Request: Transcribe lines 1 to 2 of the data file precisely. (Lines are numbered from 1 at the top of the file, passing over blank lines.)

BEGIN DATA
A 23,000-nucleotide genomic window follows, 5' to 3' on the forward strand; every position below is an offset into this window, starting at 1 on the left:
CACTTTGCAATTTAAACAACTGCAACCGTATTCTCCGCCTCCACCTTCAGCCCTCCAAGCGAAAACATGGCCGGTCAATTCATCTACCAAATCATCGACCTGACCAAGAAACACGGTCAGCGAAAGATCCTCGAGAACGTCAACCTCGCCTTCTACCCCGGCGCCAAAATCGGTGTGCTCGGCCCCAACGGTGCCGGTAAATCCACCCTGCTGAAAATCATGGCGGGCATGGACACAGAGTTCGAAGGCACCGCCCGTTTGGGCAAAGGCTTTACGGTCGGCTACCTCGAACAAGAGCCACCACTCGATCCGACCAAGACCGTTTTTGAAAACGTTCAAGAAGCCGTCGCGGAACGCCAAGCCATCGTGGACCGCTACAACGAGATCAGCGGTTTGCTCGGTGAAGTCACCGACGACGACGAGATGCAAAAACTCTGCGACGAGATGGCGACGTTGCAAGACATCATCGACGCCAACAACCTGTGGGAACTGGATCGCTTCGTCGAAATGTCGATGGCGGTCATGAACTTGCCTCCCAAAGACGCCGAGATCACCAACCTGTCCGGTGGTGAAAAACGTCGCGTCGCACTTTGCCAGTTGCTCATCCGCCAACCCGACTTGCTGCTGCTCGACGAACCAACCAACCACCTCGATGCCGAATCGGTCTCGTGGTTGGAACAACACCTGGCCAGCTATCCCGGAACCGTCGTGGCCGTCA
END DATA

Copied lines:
A 23,000-nucleotide genomic window follows, 5' to 3' on the forward strand; every position below is an offset into this window, starting at 1 on the left:
CACTTTGCAATTTAAACAACTGCAACCGTATTCTCCGCCTCCACCTTCAGCCCTCCAAGCGAAAACATGGCCGGTCAATTCATCTACCAAATCATCGACCTGACCAAGAAACACGGTCAGCGAAAGATCCTCGAGAACGTCAACCTCGCCTTCTACCCCGGCGCCAAAATCGGTGTGCTCGGCCCCAACGGTGCCGGTAAATCCACCCTGCTGAAAATCATGGCGGGCATGGACACAGAGTTCGAAGGCACCGCCCGTTTGGGCAAAGGCTTTACGGTCGGCTACCTCGAACAAGAGCCACCACTCGATCCGACCAAGACCGTTTTTGAAAACGTTCAAGAAGCCGTCGCGGAACGCCAAGCCATCGTGGACCGCTACAACGAGATCAGCGGTTTGCTCGGTGAAGTCACCGACGACGACGAGATGCAAAAACTCTGCGACGAGATGGCGACGTTGCAAGACATCATCGACGCCAACAACCTGTGGGAACTGGATCGCTTCGTCGAAATGTCGATGGCGGTCATGAACTTGCCTCCCAAAGACGCCGAGATCACCAACCTGTCCGGTGGTGAAAAACGTCGCGTCGCACTTTGCCAGTTGCTCATCCGCCAACCCGACTTGCTGCTGCTCGACGAACCAACCAACCACCTCGATGCCGAATCGGTCTCGTGGTTGGAACAACACCTGGCCAGCTATCCCGGAACCGTCGTGGCCGTCA